He loves it here. It is impossible to come up with just one story to share because there are so many. Gabriel’s lessons are filled with smiles and laughter. There have been so many wonderful volunteers and staff members that have connected with him and helped him. The Red Barn is the first place he put two words together when he one day told a horse to “walk on.” There were tears of joy and gleeful clapping! He has ridden backwards, trotted through most of his lesson – thank you handlers and side walkers for those – and even ridden a miniature pony during our time here.

He looks forward to it every week and knows when I get him from school on riding day that we are heading here. He has gone from finally putting two words together to helping direct his lessons. It is amazing the growth he shows every time he comes.

What Has Changed

Riding helped Gabriel develop more core strength, has helped with following directions and discipline, and believe it or not, continues to aid him with his verbal development. Gabriel grew with The Red Barn.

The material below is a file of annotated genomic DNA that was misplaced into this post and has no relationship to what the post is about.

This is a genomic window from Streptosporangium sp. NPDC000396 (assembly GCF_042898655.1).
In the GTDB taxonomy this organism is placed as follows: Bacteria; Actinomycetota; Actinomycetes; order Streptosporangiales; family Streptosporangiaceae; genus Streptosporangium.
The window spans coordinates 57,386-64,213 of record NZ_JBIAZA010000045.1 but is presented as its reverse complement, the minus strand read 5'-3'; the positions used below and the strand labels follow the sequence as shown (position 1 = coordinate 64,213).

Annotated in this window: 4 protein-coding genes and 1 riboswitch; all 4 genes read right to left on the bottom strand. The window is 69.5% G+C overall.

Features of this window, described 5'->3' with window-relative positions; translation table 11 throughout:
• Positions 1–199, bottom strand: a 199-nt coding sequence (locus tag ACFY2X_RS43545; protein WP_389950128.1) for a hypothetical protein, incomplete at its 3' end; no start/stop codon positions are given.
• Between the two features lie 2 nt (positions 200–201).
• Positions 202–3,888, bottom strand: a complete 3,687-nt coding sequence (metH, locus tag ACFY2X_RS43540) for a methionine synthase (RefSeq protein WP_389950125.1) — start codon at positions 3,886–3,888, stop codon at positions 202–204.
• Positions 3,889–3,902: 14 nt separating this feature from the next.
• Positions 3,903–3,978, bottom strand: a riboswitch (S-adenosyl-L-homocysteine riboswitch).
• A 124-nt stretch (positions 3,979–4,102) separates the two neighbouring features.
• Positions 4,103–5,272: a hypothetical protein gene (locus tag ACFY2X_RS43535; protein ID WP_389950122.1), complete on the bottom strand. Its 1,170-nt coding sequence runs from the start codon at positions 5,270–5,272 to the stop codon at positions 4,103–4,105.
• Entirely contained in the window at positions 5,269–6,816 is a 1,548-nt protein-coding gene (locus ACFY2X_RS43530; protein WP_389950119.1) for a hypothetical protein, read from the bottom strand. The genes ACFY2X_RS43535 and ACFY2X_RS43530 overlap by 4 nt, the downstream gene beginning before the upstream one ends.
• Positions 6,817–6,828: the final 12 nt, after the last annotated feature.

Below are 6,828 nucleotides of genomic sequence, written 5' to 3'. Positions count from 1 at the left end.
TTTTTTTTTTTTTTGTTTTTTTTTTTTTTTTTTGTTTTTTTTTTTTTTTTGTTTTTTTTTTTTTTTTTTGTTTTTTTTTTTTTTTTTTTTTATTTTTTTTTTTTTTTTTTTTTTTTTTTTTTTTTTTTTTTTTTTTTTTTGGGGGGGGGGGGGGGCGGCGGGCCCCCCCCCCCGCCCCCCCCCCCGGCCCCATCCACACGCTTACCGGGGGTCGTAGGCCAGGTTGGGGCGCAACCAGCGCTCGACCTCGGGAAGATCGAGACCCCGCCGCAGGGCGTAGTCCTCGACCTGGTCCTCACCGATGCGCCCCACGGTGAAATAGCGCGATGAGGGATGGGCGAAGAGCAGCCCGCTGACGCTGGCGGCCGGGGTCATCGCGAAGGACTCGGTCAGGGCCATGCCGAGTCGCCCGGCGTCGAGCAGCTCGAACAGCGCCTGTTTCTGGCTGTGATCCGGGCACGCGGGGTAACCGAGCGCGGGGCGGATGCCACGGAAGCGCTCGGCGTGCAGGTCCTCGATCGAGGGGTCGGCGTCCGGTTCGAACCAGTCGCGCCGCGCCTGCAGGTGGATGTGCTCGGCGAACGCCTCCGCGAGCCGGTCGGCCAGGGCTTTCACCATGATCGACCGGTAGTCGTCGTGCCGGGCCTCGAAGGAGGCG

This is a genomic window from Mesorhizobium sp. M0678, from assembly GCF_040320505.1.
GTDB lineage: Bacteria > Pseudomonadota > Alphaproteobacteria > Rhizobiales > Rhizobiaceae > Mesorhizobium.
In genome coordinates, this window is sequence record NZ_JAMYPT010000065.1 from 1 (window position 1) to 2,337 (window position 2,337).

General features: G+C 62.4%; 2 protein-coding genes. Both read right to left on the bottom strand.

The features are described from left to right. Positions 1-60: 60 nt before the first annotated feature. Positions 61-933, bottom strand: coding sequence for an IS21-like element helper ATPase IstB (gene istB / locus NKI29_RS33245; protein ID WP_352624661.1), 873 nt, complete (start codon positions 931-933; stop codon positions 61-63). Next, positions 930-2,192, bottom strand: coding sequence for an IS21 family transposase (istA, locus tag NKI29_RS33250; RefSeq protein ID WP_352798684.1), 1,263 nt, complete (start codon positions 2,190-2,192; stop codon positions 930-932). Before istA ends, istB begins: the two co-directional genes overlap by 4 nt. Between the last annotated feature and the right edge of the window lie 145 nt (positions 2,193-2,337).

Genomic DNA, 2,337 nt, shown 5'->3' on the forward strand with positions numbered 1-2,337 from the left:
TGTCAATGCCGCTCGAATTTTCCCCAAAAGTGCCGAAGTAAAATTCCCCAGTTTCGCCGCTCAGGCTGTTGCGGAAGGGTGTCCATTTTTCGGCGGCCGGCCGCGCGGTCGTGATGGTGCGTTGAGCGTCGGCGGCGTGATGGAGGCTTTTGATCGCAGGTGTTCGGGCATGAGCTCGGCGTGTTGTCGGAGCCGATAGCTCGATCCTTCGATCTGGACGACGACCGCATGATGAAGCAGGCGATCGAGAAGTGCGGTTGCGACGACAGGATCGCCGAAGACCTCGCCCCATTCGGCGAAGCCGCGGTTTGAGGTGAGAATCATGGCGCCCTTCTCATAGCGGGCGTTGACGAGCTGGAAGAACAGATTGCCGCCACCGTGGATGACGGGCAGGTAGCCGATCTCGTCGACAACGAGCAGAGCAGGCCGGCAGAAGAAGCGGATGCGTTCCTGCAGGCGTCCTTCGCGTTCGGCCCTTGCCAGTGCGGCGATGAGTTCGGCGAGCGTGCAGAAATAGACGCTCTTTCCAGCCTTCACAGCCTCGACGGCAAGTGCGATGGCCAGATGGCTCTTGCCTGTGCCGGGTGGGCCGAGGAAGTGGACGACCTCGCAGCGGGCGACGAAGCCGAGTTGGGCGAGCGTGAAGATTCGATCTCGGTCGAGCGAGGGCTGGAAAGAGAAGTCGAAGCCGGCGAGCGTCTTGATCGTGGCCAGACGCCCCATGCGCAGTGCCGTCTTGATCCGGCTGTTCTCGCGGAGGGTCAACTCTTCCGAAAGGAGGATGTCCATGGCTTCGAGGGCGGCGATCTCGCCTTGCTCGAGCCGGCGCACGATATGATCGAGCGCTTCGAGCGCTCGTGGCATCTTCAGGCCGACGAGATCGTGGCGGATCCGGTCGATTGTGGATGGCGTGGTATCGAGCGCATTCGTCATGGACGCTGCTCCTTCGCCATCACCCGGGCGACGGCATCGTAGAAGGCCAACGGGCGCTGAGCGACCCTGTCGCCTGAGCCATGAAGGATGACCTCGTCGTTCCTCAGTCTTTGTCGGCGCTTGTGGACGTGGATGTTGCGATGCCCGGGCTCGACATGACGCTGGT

Now, in addition to “horse,” “walk on,” “let’s trot!” and other commands, Gabriel can also tell you if he wants to go ride in the barn or do the pirate trail. He can tell you what horse both he and Arya rode that day. He can tell you he wants “chicken and fries” or “‘roni pizza.” Decision making, following directions, vocabulary, the strength to jump up and down…  a lot of kids take these things for granted. At The Red Barn, every new accomplishment makes our hearts soar, and when I think back on everything we’ve worked on in 8 years with Gabriel, I genuinely believe that we are far, far better off with Gabriel having a favorite place to be, around his favorite people with his favorite animals.

Now Arya Rides Too!

His sister, Arya, and I used to sit on the sides at every lesson and play with the trucks or jump in the puddles after it rained or walk around and say hello to the horses in their stalls. One day, she asked Ms. Joy when she would be allowed to ride too and now, luckily, she rides as well. She loves coming here. She loves learning and is so proud of what she accomplishes every time.

Arya then and now
Arya has been riding at The Red Barn since 2014. She has always been a big helper. Her latest project has been creating activity books for the other kids to use when learning about our horses! We have loved watching you grow, Arya!